your own reality of family genetics, claiming “Find your own Slim”. Words
like “Bootiliscious” and “Bodascious” have come into being, and now we have a way to positively describe
what we’ve always struggled with. Beyonce’ Knowles 2001 song, “Bootyliscious”, gave us a whole new
esteem to describe being confident with your curves. The movie, Real Women Have
Curves graced the big screen and announced “Real women take chances, have flaws, embrace life and above all, have curves!” Still, the media shows us the way. We look at the magazines. We idolize the movie stars and models. We want to buy their
clothes, see what the latest fashion craze is or how they dropped the baby weight.
In an article of May 20, 1999, in the New York Times, stated that when T.V and gossip magazines were introduced
into the Fijian islands for the first time, Fijian women were whipped into a frenzy of eating disorders, wanting to be like
the women of Melrose Place or 90210. These beautiful, exotic, full hipped Fijian women are quoted as “being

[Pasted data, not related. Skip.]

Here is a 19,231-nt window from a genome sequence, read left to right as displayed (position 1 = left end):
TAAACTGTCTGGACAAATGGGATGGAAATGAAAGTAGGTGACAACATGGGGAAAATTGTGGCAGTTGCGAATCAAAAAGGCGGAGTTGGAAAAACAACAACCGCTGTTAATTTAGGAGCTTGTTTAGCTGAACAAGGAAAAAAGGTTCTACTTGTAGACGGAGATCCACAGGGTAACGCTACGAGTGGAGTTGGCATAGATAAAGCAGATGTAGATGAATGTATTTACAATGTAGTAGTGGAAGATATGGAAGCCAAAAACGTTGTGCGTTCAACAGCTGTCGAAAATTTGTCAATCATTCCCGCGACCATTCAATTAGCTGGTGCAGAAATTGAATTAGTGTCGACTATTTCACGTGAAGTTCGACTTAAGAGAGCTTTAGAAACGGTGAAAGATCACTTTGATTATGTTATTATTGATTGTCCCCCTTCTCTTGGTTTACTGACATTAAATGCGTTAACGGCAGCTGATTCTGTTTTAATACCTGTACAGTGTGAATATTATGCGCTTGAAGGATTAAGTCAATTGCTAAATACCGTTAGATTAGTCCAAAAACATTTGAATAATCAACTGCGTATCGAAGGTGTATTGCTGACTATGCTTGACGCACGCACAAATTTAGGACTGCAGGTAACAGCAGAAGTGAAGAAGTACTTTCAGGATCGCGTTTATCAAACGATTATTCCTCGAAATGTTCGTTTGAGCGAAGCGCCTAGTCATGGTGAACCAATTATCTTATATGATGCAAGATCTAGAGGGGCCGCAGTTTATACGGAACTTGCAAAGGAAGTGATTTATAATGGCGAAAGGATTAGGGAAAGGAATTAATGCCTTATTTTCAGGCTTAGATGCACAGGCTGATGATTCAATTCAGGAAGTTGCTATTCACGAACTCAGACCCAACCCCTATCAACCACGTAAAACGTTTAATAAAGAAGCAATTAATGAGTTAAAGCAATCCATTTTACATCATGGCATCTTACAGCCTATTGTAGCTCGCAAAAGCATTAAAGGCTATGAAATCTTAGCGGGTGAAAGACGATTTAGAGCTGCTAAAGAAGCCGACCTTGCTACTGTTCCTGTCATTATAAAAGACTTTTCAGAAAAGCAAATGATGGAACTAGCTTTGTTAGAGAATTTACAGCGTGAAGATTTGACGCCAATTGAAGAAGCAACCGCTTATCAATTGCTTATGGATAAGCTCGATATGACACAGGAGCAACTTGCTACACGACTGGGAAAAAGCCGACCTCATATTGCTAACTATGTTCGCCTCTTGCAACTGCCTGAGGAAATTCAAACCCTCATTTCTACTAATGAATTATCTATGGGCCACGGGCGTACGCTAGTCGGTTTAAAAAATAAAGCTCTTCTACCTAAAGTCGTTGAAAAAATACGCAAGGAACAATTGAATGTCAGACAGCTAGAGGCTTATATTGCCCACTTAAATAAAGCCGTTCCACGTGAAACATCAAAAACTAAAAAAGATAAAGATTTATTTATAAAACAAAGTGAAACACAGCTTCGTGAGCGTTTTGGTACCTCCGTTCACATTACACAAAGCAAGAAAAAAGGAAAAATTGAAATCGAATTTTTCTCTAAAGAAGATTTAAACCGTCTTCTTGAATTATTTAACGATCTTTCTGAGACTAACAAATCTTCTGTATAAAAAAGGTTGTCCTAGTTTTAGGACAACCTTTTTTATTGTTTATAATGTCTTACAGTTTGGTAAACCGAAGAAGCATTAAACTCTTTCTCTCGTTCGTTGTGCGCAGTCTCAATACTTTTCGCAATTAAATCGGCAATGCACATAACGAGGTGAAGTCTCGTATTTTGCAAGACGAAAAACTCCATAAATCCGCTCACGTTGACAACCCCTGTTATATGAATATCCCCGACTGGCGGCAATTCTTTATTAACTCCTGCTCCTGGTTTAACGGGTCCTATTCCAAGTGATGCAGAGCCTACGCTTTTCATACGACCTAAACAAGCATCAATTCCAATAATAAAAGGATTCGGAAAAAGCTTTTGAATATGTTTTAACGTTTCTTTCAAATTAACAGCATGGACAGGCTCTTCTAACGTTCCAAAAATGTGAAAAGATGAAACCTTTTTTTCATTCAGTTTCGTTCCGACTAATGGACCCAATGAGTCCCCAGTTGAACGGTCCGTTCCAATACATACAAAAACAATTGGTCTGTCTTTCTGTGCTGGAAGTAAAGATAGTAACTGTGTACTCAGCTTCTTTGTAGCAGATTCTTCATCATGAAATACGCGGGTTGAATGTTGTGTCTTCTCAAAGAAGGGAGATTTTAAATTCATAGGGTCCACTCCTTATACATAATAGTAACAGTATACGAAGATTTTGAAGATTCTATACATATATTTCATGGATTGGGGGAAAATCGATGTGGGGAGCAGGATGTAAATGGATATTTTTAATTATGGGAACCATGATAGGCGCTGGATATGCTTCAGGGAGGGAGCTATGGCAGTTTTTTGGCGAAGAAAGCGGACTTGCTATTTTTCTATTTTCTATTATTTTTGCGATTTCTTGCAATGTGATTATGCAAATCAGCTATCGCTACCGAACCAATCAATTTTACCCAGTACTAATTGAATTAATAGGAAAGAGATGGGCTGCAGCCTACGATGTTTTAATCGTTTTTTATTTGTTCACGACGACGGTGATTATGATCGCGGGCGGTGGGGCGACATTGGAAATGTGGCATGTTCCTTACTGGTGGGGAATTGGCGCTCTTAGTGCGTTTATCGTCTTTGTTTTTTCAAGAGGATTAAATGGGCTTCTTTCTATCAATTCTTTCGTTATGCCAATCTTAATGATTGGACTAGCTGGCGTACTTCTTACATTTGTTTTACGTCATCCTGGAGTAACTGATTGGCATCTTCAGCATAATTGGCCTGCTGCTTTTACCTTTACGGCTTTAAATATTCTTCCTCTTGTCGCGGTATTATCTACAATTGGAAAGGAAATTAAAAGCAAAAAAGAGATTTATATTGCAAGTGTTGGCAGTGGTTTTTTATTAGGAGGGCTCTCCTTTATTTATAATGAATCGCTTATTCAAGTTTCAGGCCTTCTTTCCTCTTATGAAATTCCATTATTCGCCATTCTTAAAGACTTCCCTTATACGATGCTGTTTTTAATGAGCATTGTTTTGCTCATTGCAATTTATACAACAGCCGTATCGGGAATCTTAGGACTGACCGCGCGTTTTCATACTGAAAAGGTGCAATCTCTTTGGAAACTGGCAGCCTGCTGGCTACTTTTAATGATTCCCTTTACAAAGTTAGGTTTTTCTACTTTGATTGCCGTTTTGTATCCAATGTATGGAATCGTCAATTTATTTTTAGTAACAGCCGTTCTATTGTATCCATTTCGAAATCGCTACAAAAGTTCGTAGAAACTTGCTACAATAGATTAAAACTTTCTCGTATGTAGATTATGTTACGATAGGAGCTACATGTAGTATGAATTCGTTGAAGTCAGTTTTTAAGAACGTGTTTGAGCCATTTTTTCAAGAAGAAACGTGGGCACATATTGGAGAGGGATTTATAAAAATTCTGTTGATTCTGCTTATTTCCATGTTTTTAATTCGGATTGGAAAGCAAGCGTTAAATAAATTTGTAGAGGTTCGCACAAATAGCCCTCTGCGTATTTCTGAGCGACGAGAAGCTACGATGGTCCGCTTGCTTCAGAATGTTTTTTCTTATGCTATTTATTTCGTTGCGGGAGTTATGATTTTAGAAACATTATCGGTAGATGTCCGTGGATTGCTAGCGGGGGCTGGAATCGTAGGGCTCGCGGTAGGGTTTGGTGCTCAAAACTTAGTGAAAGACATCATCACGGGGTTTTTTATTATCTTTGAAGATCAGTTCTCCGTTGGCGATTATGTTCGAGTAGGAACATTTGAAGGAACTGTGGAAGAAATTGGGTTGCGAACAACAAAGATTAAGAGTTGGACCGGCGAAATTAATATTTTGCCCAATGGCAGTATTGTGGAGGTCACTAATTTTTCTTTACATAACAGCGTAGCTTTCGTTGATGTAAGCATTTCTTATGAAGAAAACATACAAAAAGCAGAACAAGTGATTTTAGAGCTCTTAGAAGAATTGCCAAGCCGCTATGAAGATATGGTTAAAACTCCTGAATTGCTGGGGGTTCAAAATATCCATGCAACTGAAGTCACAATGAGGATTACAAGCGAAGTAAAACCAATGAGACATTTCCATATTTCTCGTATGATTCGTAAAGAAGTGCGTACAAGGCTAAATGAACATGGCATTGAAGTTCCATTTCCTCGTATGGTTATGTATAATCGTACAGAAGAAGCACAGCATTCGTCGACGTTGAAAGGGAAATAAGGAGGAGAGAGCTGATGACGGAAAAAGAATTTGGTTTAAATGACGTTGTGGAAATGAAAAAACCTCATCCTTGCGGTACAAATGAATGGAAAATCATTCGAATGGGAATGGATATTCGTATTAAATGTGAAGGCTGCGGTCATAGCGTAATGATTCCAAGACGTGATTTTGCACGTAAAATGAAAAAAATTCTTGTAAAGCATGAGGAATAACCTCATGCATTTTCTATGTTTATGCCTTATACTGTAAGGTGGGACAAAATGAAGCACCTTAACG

the happiest and friendliest people on Earth”. For the first time in history,
they are now experiencing depression, thinking that they have to be like the
women in the magazines, skinny, petite and young. Eating disorders have occurred for the first time in the islands among young
teenage girls. How sad! They do not know that most of these models are completely
retouched, being almost hand painted and airbrushed beyond recognition. There is so much retouching that is done in the business,
it would shock most of us. But still, the photograph began with a skinny girl. I feel that America continues to cling